the eggs didn't come to a boil any faster using room-temperature eggs, still approximately 20 minutes before the water came to a boil. i also wasn't sure how long to boil it, my notes said just a few minutes, but to thoroughly cook an egg until it became hard-boiled requires about 10 minutes. i ended up estimating about 4 minutes of boil time before i took the eggs out. i won't find out if the eggs are cooked or not until i try one of the eggs. since the eggs will need to simmer in the brine for another hour, i figured that's more than enough time to cook the eggs.

rinse hard-boiled eggs in cold water so they're cool enough to handle and crack
crack eggshell with back of spoon don't be afraid to really hit the shell to get a nice spiderweb pattern, but not so hard that the shell falls off (a few loose shell pieces is okay though)

i've seen some tea egg recipes that call for soy sauce, which is added for both its salt flavoring and coloring. but the tea eggs i make (and the ones my parents make) use just tea for the coloring. i feel it makes for a more natural tea egg.

simmer cracked eggs in tea egg brine solution on low-medium heat for 1 hour with cover on for 30 eggs: 10 black tea teabags, 1 tea egg flavor packet, 4 tbsp salt, handful of sichuan peppercorns

keep the cover on so the liquid won't evaporate as quickly

let eggs sit in brine for 3 more days the longer the eggs are in the brine solution, the more flavor/coloring it gets

i wasn't sure about the amount of salt. the last time i made tea eggs (last month) it ended up being too salty. that was with 3 tbsp of salt. so i figured i needed to use less this time around, but the last time i made 30 tea eggs, i used 4 tbsp as well. i think the amount of salt has less to do with the amount of eggs (20 eggs 3 tbsp, 30 eggs 4 tbsp) and more to do with how much water i use for the brine solution. when i made 20 eggs, it was with less water (maybe about 1/2 less), so adding 3 tbsp of salt to the mix would definitely make it saltier. when i tasted the brine this time around, it was salty but not crazy salty.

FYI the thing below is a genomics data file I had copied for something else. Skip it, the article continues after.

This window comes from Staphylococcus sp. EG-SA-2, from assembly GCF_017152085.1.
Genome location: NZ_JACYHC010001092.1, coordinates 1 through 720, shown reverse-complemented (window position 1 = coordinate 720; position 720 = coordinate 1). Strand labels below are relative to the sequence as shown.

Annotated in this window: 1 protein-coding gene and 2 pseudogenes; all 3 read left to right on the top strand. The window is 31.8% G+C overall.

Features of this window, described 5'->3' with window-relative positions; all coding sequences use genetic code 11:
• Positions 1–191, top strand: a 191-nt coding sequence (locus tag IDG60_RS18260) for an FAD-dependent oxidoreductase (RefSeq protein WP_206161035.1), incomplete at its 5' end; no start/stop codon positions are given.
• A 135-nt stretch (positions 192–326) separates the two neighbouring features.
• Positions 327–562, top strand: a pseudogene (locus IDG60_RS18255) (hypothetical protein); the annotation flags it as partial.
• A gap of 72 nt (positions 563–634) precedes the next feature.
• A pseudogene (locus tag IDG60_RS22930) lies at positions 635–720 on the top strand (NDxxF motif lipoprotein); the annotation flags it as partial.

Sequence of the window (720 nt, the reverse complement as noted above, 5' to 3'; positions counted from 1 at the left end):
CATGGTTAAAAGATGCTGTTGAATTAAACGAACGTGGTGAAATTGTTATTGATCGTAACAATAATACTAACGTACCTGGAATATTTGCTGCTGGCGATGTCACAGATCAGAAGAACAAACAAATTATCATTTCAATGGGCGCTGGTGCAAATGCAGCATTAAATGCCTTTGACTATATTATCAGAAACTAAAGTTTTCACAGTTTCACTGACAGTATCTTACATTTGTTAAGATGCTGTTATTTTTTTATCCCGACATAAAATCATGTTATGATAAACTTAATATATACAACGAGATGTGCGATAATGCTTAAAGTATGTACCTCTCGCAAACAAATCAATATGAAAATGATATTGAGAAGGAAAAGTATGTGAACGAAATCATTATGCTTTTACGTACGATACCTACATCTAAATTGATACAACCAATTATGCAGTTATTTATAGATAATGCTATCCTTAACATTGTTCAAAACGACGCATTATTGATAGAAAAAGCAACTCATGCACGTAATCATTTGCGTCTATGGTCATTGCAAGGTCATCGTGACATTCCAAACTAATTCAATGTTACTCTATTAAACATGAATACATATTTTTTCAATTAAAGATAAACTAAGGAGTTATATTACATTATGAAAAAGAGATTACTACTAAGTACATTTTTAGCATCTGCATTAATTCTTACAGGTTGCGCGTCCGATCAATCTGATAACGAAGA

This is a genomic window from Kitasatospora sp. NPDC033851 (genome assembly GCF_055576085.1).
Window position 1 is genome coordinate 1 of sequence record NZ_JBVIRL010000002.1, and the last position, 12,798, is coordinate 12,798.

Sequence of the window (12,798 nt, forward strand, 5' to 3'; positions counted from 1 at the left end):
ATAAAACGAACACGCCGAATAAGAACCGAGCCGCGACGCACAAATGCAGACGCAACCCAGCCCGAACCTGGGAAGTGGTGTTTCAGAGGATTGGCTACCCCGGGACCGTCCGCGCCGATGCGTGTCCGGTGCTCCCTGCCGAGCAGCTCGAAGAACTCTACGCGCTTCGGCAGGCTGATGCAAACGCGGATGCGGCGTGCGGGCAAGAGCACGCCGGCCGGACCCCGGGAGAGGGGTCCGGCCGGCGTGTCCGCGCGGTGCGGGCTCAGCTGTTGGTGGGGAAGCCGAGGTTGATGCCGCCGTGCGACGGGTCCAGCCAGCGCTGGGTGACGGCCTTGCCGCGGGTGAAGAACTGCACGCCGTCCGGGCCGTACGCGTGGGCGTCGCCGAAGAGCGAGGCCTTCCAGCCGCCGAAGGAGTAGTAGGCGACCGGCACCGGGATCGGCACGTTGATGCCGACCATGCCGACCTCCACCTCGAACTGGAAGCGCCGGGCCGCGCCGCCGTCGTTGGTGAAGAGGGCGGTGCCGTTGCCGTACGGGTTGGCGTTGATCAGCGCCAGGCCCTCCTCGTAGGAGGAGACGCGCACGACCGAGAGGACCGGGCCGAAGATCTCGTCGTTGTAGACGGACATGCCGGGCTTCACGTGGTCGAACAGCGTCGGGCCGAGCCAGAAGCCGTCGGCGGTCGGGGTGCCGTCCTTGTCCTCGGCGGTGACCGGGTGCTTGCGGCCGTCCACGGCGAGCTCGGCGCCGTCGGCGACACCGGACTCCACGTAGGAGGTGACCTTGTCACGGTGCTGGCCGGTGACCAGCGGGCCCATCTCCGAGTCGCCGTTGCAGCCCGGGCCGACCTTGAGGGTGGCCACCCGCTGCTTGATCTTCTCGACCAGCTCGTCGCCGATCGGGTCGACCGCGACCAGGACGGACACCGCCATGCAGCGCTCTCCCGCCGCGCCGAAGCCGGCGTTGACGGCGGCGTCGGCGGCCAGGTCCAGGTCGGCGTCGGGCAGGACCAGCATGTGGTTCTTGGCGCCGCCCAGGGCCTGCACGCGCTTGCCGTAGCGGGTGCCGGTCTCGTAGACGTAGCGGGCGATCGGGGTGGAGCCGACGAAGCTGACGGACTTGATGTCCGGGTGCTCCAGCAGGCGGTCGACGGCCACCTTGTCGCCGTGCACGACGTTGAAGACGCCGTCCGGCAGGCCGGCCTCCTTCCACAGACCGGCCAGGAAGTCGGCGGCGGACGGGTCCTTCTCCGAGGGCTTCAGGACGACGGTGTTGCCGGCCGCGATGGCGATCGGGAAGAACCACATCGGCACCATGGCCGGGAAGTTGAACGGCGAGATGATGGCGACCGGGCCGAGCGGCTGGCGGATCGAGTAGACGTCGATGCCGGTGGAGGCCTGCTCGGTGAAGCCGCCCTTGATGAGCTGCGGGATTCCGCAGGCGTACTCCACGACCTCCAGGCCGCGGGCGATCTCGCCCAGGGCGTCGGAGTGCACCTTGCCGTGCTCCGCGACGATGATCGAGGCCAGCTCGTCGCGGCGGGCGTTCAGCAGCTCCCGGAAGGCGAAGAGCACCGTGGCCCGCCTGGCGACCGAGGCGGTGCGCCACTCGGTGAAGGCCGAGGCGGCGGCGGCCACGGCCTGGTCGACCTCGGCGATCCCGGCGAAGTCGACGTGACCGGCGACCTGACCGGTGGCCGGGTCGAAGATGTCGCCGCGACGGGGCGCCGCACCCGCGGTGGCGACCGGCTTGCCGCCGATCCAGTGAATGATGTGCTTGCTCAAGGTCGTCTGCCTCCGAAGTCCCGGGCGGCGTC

after an hour of simmering, i turned off the stove and let the tea eggs soak in the brine overnight.

for dinner i boiled my spinach ravioli, heated up some tomato sauce with some additional frozen chopped spinach (double spinach), and sautéed the asparagus (half a bundle). i've only recently come to the realization that i really like asparagus. i love the taste, and i love how my pee smells afterwards. i rarely cook it myself however. the last time was back in 2013, when i made a super healthy smoked salmon & walnut & asparagus salad. and before that, i remember one time i made an asparagus recipe that involved a tangy mustard sauce (don't remember the date). and a long time ago (2008) julie came over and made an asparagus chicken wrap recipe. but i think i will start working more asparagus into my diet. and really, i should be eating healthier to begin with. it all depends on what my test results say when i get my physical tomorrow.

i sautéed the asparagus in a large flat pan, cooking it dry without any oil or seasoning. once the stalks began to soften and look cooked, i added some salt and drizzled some olive oil. that turned out to be a mistake, as mixing oil and some residual oil caused a little bit of splattering and a whole lot of smoke, stinking up the house immediately. i also added some chopped garlic.

dinner was pretty good, i would eat asparagus every day if i could. i could still see the smoke hovering in the kitchen so i ended up putting a fan in the window and another fan trying to blow out the smoke.

karen didn't get home until 8:30pm. she told me she walked back from longwoods, which took her an hour and a half. she said she did it because she hasn't been exercising in a while. during the winter, it's hard to exercise. i thought she was late getting home because maybe she went out to dinner with coworkers. she made something quick to eat in the kitchen (i didn't see what, maybe some soup, maybe a sandwich), then retired to her room. she went to bed relatively early, around 10:30pm.